Dusting 'Em Off
Revisiting an album, a film, or an event on its anniversary

Dusting ‘Em Off: Skunk Anansie – Post Orgasmic Chill

on July 25, 2009, 8:00am

The image of a tall, androgynous, black female singer (in hard rock, no less) unwilling to bow to social conventions was a refreshing change during the 90’s grunge scene. Skin, the singer from the multi-platinum selling UK group, Skunk Anansie, managed to gain a legion of devoted fans despite her shaved head, tribal-inspired makeup and her biting lyrics about racism, politics and forbidden sexual desire.

After gaining recognition for their single “Selling Jesus”, off of 1995’s Paranoid and Sunburnt, and their appearance in the movie Strange Days, people were intrigued not only by the eclectic singer but the band’s unique blend of hard rock, metal and electronica. Guitarist Ace, bassist Cass Lewis and drummer Mark Richardson provided just the right backdrop for the tumultuous sound, and together the four managed to make it last for awhile, at least until 1999, when they released their third and final album, Post Orgasmic Chill.

The final offering was a noticeable departure from both their fiery debut and equally aggressive sophomore effort, 1996’s Stoosh, as it was more somber, introspective and mirrored both the internal struggles within the band and the external problems that plagued them as they rose to stardom. The first single released, “Charlie Big Potato”, reached #17 on the UK music charts. Both beautiful and haunting, the song narrated the struggle between an abuser and his/her victim, in a sense providing the thematic skeleton for the album.

One does not know whether Skin, who softly (but eerily) croons, “I awake/from blood thick dreams/washing blame/from my knees,” was telling a story about incest — perhaps her own, or someone she knows –, spousal abuse, or alleged victimization by leaders of the British Government. Like many of her previous tracks, there’s an inferences in what she’s saying, but it begs for a clear interpretation, which makes for an interesting and provocative listen. As the song continues, harsh and sharp orchestral strings mark the urgency of her message, swelling alongside her cries of “Tell it like it is/tell them!”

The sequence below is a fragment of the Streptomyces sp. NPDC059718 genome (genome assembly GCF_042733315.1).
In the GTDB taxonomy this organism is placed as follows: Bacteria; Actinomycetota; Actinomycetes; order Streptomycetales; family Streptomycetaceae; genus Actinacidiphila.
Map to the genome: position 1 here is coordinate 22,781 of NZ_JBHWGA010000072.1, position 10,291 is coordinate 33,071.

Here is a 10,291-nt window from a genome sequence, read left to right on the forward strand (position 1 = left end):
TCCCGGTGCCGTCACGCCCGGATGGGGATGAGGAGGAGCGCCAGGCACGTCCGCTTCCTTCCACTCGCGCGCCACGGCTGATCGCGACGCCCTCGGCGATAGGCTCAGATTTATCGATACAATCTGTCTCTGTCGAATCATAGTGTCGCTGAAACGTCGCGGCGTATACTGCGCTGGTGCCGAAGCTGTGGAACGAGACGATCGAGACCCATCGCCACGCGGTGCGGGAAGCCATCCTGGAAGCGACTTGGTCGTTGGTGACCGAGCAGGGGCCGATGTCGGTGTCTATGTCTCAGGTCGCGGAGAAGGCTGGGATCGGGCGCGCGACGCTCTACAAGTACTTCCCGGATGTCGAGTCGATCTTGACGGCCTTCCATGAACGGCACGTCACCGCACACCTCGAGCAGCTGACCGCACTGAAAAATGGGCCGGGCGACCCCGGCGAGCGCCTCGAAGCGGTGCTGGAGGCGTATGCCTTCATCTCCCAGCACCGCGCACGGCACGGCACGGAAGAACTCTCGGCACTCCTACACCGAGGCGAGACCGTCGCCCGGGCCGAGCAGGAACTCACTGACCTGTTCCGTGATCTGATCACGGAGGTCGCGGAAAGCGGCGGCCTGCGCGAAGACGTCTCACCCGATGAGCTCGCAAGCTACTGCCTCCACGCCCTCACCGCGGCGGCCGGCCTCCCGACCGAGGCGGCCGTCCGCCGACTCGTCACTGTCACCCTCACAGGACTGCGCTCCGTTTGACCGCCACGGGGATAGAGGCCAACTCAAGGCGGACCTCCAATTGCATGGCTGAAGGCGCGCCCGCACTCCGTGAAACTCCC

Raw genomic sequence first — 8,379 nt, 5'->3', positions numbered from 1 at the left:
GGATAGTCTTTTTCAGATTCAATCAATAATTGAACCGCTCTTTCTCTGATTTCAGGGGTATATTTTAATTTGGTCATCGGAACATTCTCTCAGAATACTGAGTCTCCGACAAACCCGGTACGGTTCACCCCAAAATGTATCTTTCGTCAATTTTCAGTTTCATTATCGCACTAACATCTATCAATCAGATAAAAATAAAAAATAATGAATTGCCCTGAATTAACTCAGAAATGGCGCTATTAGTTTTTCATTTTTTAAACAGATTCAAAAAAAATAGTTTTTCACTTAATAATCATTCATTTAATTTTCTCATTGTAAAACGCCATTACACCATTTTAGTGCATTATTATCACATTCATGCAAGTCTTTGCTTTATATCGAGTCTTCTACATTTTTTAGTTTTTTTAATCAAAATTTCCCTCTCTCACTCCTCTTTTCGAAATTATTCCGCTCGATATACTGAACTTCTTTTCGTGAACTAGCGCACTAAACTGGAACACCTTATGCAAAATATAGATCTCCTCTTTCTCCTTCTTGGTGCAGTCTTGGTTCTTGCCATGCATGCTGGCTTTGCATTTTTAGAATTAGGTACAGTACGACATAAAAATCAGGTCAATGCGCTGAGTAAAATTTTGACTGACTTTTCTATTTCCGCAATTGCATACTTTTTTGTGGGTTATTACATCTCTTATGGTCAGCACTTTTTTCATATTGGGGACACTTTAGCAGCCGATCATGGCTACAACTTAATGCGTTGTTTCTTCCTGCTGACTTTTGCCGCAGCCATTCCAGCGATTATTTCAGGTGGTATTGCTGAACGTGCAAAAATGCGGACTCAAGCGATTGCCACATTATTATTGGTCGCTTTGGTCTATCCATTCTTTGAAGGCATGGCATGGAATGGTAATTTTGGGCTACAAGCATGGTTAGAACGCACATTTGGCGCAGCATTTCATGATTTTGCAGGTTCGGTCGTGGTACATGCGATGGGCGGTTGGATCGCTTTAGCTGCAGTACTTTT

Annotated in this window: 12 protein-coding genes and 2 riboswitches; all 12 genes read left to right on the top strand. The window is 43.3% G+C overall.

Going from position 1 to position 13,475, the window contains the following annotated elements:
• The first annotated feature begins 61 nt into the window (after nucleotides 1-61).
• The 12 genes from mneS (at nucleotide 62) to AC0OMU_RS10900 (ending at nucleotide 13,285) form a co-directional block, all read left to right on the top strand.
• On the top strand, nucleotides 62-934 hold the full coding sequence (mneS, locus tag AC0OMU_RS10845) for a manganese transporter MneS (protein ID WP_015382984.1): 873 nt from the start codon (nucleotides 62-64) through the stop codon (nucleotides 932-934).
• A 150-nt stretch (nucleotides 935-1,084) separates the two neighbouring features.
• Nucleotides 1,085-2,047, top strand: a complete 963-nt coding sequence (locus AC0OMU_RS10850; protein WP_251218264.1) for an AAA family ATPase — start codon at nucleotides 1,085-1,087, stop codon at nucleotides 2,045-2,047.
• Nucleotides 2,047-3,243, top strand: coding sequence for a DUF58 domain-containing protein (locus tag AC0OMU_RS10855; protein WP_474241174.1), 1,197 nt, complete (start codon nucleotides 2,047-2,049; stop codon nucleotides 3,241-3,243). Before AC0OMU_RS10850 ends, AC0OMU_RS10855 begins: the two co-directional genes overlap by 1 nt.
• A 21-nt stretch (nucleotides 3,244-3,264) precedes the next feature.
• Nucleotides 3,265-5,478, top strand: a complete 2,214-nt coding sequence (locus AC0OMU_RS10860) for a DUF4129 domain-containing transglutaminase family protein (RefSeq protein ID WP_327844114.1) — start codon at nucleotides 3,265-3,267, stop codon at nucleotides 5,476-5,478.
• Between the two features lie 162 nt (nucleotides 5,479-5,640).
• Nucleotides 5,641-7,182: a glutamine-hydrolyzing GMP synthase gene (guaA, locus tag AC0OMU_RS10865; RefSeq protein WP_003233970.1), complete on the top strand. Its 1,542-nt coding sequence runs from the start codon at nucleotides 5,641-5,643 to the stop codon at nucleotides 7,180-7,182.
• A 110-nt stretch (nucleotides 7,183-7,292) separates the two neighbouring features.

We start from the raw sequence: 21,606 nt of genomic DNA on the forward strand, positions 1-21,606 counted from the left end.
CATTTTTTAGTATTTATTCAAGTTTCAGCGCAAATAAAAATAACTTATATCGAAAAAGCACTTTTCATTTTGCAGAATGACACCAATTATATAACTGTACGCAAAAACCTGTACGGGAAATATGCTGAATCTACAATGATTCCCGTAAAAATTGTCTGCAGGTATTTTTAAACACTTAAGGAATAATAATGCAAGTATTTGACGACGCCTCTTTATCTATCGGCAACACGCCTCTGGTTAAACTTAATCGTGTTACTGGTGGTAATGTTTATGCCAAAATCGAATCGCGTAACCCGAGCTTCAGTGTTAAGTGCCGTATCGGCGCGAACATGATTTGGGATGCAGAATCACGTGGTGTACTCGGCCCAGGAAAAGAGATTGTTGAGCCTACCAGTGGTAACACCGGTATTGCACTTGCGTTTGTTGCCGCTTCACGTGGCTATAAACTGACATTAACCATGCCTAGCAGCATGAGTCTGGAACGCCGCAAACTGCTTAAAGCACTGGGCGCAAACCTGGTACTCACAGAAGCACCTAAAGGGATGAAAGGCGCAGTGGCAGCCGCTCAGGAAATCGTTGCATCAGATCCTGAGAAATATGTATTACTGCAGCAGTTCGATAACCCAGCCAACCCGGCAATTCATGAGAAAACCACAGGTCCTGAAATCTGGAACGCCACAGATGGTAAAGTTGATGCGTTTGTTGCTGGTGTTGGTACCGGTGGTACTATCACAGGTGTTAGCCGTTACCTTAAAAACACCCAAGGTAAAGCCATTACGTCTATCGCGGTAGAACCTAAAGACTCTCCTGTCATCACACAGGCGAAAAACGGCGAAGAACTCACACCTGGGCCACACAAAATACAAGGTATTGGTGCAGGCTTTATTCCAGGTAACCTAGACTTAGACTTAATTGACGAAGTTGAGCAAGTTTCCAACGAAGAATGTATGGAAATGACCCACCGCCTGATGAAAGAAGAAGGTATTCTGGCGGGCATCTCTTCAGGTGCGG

Probably the most recognizable single off of Post Orgasmic Chill is “Secretly”, a ballad about unrequited love, which at the time was interesting as Skin (whose sexual orientation was always questioned in the media) left her songs about love and love loss open for interpretation. From the shrill screams and growls in “On My Hotel TV” and “The Skank Heads (Get Off Me)” to the sad, passionate purrs on ”You’ll Follow Me Down”, no one could ignore her remarkable vocal range. That explains why she would go on to contribute vocals for other projects, most notably Tony Iommi’s solo project, 2000’s Iommi. Even after Skunk Anansie disbanded, Skin abandoned her rock roots and released two solo albums, 2003’s Fleshwounds and 2006’s Fake Chemical State, opting to dabble in pop/urban music — though she’s hardly left the rock scene.

No, she’s back with the band again. This past spring, Skunk Anansie regrouped and played a couple of secret gigs in London. Bolstered by the enthusiastic fan response, the band plans to press forward and embark on a European reunion tour later this year, in support of a greatest hits album. The compilation should prove interesting, given they only have three albums to choose from, and hardly enough singles to make up a wide enough collection. Instead, they’ll have to dig around the brief discography, which is actually quite a task.

Even 10 years later, it’s still difficult to decide which album reigns supreme. Few would argue that Post Orgasmic Chill is Skunk Anansie’s most musically diverse effort to date, but nobody can truly hold one album above the other. Really, it all comes down to mood. If you’re pissed off (angry even), check out Paranoid and Sunburnt. If you’re suffering from a mood disorder, you might be better off with Stoosh. When it comes to Post Orgasmic Chill, it might be a little bit of both. Looking back, however, all three are highly recommended and definitely worth a listen.

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